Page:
The Japanese developer Game Freak may not be as iconic a name as Nintendo or Sega, but they’ve certainly made their mark on popular culture, as they’ve been responsible for all the main games in the gargantuan Pokemon franchise. In the developer’s long history, very few games have been unrelated to catching ’em all, with the last one being the Game Boy Advance title Drill Dozer.
Now, the developer is stepping outside of its safety zone once again with the downloadable rhythm-platforming hybrid HarmoKnight for the 3DS. The result is a fun and charming title that is easy to get the hang of, but offers plenty of challenge and replay value for those willing to have their skills tested.
The story, told through a mix of text-only dialog and hand-drawn motion comic-like cutscenes, follows the silent protagonist Tempo, a young warrior in training who is forced into action when his musical home of Melodia is invaded by rowdy aliens called the Noizoids, who seek to spread chaos and dischord across the land. Tempo teams up with fellow warriors Lyra and Tyko, and sets out to take down the Noizoid leader, Gargan.
That HarmoKnight has a story at all brings back memories of earlier, quirkier rhythm games in the days before Guitar Hero, such as Gitaroo Man and PaRappa the Rapper. Indeed, the general presentation is colorful, cartoony, and light-hearted, with an appealing look overall. For a downloadable game, there is a noticeable amount of effort put into the overall production value.
Gameplay is fairly simple. The majority of levels have Tempo automatically running to the right as a backing music track plays, using the B or X button to jump and the Y or A button to swing your staff. You’ll use the jump to avoid deadly pits, spikes, and other environmental hazards, while the staff swing is used to swat away the numerous enemies running, hopping, and flying your way.
Numerous musical notes are also strewn across each level for you to collect, with extra notes being given for well-timed hits on both enemies and instrument-shaped plants in the background. All of these are timed to the beat of the background track, and even contribute additional layers of music to the overall song. It’s a nice way of feeling involved in the creation of the soundtrack.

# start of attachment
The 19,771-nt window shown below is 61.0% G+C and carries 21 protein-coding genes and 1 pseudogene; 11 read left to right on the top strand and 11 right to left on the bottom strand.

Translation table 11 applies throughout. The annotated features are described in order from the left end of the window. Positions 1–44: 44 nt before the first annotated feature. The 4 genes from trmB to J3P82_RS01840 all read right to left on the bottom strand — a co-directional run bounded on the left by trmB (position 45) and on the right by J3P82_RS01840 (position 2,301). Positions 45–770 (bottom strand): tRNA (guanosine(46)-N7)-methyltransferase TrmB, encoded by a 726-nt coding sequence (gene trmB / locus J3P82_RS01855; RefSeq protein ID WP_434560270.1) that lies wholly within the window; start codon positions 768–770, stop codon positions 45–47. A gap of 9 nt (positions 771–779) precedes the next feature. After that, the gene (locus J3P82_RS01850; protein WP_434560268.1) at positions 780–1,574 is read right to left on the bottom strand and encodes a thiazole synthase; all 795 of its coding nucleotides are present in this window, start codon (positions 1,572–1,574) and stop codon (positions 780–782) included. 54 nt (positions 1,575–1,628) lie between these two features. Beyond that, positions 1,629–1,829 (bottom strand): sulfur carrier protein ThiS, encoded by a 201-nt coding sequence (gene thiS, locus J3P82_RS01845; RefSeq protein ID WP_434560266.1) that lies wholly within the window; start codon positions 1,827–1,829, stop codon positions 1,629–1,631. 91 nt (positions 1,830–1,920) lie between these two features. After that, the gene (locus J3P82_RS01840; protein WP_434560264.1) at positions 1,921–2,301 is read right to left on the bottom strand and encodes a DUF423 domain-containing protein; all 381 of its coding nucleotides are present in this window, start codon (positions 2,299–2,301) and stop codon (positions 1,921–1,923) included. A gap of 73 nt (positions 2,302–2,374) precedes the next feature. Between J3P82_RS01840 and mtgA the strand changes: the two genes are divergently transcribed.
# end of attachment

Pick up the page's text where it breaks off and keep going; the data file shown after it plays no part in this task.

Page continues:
Some occasional shifts in gameplay pop up in specific sections of specific levels, where Tempo jumps offscreen for a bit to let Lyra and Tyko strut their stuff. Lyra uses her bow to shoot enemies in the background, while Tyko and his cymbal-playing monkey sidekick, Cymbi, attack enemies on both the top and middle sections of the screen using two separate button inputs.
These are both fun, but if I have any major complaints about the gameplay, it’s that these side characters feel very underused. Across the dozens of levels that make up HarmoKnight, they’re probably only used around 3 or 4 times each for short spurts that don’t even take up an entire level. Dividing gameplay time more evenly across all three might have made for a more varied experience. Hopefully, if we ever get DLC or a sequel, this will be addressed.
A comparison that should be brought up is the similarity in gameplay between HarmoKnight and the recent Runner2. Both are auto-running platformers with heavy musical elements. I’d say that overall, each of them does certain elements better than the other. Runner2 has a variety of fun cosmetic extras such as unlockable characters and costumes, while HarmoKnight focuses its secrets on concept art and several extra levels. Which type of secret is preferable is definitely a matter of personal preference. Runner2 also offers a longer campaign, as HarmoKnight‘s can be bested in under three hours.
However, one advantage I will give this title is its integration of stage elements into the music. While each action in Runner2 did create a musical note, they sounded sort of random and not like a proper song, while each note you pick up and each enemy you hit in HarmoKnight is properly tuned to go along with the overall music at that specific point. It makes for a more immersive experience overall.
Also, despite the brief length of the main story, completionists will find a lot to go back to. The scoring system, based on how many notes you obtain in each level, can award you with silver or gold awards. Obtaining a level’s gold score unlocks an alternate version that goes at twice the speed, making for a significantly more challenging experience. Several unlockable levels, included some adapted from the Pokemon soundtracks, also provide incentives to perfect your playthroughs.
HarmoKnight is a very fun experience, and easily one of the highlights on the 3DS eShop service. At $15, it may seem a bit expensive for a download-only title, but completionists will get a good amount of play time out of it should they choose to go for all the secrets and medals. Hopefully, Game Freak will get the opportunity to flex their creative muscles again. As excited as I am for Pokemon X & Y, I’m also curious to see what other ideas they can offer.
This review is based on the 3DS version of the game.
HarmoKnight has some elements that could be more fleshed out, but the fun core gameplay and charming presentation should make it an enjoyable time for rhythm game fans.